When you were little, what did you want to be when you grew up?
I’ve been thinking about this one and realized that most of my favorite childhood memories rolled out of my travels in my little red wagon.
As a young girl, I really wanted to be Laura Ingalls Wilder. I was Laura when my sister and I curved a large piece of cardboard from side to side creating the covered wagon that carried our lunch pails, quilts, notebooks and crayons out into the field across from our house. The Little House books were the first series that captured my heart and ignited my love of reading. I devoured them one right after the other. After that it was Ramona Quimby and Trixie Beldon and Laura was replaced, but not forgotten. My collection of Little House books was passed down to my own daughter, shared in my classroom for years, and is waiting patiently on a shelf for grandchildren someday.
My little red wagon and traveled down 21st Street to the candy counter for penny candy, to the school playground with marbles and matchbox cars, and was fastened to my brother’s bike with a jump rope for increased speed and adventure. No helmet either!
The real magic happened on the last day of first grade for me and my little red wagon. My teacher, Mrs. Hubbard, told me to come back to school with my wagon and she filled it to the spilling over point with all the extra papers that smelled of precious, but toxic, blue line mimeograph print. That summer between first and second grade was when I knew teaching would be my future.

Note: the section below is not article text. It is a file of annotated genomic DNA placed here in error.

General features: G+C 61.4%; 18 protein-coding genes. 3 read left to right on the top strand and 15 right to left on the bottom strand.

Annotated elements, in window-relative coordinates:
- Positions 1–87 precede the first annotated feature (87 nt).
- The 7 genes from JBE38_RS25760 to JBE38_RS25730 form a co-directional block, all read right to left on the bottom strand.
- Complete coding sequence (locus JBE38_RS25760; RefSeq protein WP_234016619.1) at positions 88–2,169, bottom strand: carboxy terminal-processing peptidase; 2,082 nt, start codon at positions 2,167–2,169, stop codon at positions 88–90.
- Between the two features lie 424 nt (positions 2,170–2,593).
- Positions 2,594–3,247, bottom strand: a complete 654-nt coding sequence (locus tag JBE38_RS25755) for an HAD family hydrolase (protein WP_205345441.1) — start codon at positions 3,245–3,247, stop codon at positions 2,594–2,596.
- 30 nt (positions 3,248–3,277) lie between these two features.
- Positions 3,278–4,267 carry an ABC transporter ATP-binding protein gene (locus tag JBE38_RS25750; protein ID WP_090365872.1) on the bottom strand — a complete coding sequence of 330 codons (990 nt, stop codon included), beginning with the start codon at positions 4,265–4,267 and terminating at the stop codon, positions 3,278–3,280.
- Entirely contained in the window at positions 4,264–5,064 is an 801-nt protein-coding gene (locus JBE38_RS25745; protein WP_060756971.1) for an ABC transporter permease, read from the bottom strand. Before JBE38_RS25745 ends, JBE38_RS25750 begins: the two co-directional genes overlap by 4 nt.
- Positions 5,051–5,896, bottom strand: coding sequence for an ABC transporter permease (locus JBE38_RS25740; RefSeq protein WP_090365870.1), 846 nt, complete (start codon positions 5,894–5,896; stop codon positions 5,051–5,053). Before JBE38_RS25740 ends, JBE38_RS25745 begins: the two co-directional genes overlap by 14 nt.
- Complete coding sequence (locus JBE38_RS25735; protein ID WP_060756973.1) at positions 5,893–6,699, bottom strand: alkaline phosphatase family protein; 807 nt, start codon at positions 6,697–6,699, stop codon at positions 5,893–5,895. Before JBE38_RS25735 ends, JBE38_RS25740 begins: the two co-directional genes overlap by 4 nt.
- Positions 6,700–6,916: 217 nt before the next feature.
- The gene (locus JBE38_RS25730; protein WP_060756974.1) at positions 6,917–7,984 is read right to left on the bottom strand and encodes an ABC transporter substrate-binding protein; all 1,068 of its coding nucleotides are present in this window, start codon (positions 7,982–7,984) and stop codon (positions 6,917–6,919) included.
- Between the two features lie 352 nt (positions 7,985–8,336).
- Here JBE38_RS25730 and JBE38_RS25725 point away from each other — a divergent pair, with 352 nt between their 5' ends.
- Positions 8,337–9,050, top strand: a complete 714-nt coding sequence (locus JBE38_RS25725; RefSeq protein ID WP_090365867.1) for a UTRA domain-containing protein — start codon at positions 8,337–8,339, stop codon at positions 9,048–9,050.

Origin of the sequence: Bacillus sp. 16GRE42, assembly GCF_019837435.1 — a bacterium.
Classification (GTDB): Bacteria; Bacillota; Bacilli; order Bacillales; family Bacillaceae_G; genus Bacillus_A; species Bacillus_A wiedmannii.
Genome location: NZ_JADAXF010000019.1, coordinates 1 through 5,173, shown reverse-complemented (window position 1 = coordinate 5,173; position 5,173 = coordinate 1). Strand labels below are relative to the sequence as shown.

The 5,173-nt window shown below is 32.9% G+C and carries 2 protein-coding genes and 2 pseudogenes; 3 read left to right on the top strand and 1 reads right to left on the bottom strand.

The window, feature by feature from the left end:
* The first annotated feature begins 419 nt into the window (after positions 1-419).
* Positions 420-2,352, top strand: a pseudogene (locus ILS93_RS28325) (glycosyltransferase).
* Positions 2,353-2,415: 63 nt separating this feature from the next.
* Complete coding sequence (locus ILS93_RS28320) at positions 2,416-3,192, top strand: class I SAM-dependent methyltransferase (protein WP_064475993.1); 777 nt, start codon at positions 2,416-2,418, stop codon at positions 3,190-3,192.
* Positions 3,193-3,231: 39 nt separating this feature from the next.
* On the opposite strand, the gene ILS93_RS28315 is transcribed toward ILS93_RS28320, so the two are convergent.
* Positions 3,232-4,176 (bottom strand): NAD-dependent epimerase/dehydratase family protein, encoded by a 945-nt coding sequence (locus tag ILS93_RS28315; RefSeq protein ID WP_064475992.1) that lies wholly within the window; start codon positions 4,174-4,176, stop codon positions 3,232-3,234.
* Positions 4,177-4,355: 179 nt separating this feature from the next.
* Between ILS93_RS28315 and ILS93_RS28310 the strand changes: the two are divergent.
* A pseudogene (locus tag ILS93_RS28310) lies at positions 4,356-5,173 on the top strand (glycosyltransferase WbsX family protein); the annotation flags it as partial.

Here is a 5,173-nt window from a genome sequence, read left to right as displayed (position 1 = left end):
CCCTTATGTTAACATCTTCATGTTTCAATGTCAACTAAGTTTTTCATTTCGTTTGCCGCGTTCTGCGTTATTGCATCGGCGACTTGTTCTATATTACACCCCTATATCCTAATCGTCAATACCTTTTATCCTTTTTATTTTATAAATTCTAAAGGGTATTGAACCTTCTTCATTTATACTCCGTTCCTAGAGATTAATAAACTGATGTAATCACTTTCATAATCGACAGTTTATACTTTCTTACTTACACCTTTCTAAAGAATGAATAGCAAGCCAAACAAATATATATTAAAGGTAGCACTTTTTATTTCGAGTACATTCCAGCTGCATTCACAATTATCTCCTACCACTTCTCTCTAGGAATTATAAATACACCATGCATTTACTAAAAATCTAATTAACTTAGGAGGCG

TV tables and folding chairs took up residence in our garage to create the ultimate classroom open to the fresh air and sunshine of summer. My school had its own swimming pool out on the lawn. You know, one of those blue plastic type that is a foot deep. We didn’t care. What other school allowed you to attend in your bathing suit and go swimming at recess? I’m grateful my parents didn’t use the garage to park the car and let my school remain that summer. Neighbors came by for lessons, we explored the attic for dress up clothes to perform plays on the front porch, and used Mom’s kitchen to make refreshments and try to recipes. Yes! My mom actually allowed me to mix a package of Jello with a cup of sugar as a snack. It was my own invention of the sugar-filled Pixi-Stix some other guy got credit for. If you decide to mix up a batch, lime is the best.
My version of summer school cannot compare to today’s summer school. My school was outside, had no dress code or nutritional guidelines, the curriculum was driven by whatever floated or rolled by and was completely my own. And it all started with Mrs. Hubbard and my little red wagon.